The Québec maritime Blog

Tips for Identifying Whale Species

Côte-Nord is one of the five best whale-watching areas in the world. The tides, currents and unusual seabed topography provide favourable conditions for high concentrations of plankton and fish: this open-air buffet attracts 13 species of cetaceans. It is no coincidence that the north shore of the St. Lawrence, from Tadoussac to Blanc-Sablon, is officially known as the Whale Route!

To observe these giants of the sea, you have several options: a comfortable cruise in a sightseeing boat, a guided excursion in a Zodiac or a sea kayaking expedition. In certain areas, the water is so deep that the whales can be seen from the shore. In Côte-Nord – Manicouagan, the Cap-de-Bon-Désir and Pointe-des-Monts sites are particularly good places for land-based whale watching.

If you’re travelling on the south shore of the St. Lawrence, whale-watching excursions are offered in Bas-Saint-Laurent and Gaspésie.

There are two types of whales:

  • Toothed whales (8 species in Québec / 70 species worldwide)
  • Baleen whales (5 species in Québec / 11 species worldwide)

To prepare for your next whale-watching excursion, here are some tips to help you identify the most common species found in Côte-Nord.


Atlantic white-sided dolphin

This species is most likely to be observed between Pointe-des-Monts and Havre-Saint-Pierre. Atlantic white-sided dolphins swim in pods of hundreds of individuals and love to play in the wake of passing boats. They are fast, acrobatic swimmers that often leap, exposing their whole body.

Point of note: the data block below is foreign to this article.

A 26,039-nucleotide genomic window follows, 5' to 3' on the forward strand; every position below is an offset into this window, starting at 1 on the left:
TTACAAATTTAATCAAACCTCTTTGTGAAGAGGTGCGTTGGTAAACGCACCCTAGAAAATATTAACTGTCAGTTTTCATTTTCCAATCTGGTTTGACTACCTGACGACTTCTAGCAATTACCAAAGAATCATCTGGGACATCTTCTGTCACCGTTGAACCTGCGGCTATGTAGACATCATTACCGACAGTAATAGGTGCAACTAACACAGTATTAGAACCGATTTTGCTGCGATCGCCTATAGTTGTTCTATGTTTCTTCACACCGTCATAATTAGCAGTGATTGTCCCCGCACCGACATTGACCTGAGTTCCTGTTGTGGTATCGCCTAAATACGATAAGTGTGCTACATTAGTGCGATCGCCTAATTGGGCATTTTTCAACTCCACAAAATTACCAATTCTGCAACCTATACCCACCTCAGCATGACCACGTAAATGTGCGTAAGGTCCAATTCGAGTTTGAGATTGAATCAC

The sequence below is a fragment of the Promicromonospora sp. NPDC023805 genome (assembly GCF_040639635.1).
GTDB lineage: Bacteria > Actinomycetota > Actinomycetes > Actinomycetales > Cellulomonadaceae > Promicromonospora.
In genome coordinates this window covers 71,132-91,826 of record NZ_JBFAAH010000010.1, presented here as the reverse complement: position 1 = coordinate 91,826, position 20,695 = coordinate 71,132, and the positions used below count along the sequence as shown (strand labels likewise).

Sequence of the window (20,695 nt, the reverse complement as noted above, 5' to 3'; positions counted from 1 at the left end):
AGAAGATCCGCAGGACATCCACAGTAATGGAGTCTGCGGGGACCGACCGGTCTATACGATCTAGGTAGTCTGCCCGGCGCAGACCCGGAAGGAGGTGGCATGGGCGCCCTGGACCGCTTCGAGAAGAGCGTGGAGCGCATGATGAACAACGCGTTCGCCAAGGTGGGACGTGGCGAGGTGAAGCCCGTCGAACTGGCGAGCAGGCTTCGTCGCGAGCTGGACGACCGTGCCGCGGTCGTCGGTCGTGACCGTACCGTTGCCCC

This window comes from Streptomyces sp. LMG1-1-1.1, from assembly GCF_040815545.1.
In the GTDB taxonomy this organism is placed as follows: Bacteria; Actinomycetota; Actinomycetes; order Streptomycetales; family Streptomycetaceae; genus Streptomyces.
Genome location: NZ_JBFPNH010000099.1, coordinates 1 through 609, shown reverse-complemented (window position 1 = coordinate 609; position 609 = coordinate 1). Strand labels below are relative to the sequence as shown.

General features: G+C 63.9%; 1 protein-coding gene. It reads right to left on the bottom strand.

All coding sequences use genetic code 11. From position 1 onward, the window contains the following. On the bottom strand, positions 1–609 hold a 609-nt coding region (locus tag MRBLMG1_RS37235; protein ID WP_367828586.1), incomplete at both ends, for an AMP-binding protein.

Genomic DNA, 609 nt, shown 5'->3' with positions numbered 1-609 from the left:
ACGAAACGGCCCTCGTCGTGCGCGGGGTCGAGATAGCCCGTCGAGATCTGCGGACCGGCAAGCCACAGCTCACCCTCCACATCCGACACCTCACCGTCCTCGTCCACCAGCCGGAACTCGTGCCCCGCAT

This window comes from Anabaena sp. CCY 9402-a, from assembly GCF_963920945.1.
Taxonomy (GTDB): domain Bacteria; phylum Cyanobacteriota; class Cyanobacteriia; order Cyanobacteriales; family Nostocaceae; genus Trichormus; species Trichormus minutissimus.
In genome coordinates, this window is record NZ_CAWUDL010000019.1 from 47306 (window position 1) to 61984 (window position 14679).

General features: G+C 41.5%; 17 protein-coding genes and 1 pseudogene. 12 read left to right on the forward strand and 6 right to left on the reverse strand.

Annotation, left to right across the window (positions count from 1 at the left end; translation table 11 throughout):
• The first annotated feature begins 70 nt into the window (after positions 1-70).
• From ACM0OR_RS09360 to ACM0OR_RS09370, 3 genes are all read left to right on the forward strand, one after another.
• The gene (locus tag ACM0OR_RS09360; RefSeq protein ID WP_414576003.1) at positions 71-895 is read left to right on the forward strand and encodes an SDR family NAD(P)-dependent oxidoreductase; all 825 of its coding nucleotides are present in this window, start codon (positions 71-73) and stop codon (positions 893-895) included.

• Black back, fins and tail
  • White belly
  • Grey sides with a white patch under a yellowish-tan streak
  • Tall, sharply pointed and curved-back dorsal fin


Belugas © Jean-Pierre Sylvestre

Belugas are the only whales to live year-round in the St. Lawrence Estuary. The Saguenay–St. Lawrence Marine Park is one of the best places to observe these whales. Belugas swim slowly, usually in pods.


  • Adults have white skin
  • Rounded head with melon, mobile neck
  • Wide, short pectoral fins

Sperm whale

Sperm whales prefer very deep waters and can sometimes be seen in the St. Lawrence Estuary, particularly in the Tadoussac and Grandes-Bergeronnes sectors. This is a whale you will probably recognize since it was immortalized in Herman Melville’s Moby Dick. The sperm whale’s distinctive bushy blow is angled forward and to the left; it also slowly lifts its triangular-shaped tail very high out of the water before beginning a deep dive.


  • Dark wrinkled skin behind the head
  • Prominent square head represents one third of the body
  • Blowhole located on the left side of the head
  • Hump-shaped dorsal fin
  • Small bumps along back, between dorsal fin and tail
  • Triangular-shaped tail


Minke whale

The smallest of the baleen whales can be observed near Tadoussac and between Pointe-des-Monts and Mingan. Deep dives are preceded by a pronounced arching of the back, but its tail doesn’t emerge from the water.


  • Grey back and flanks, pinkish white belly
  • Pectoral fins with distinctive white stripe
  • Flattened pointed head
  • Ventral pleats extending from the throat to just behind the pectoral fins

Humpback whale

Humpback whale © Marc Loiselle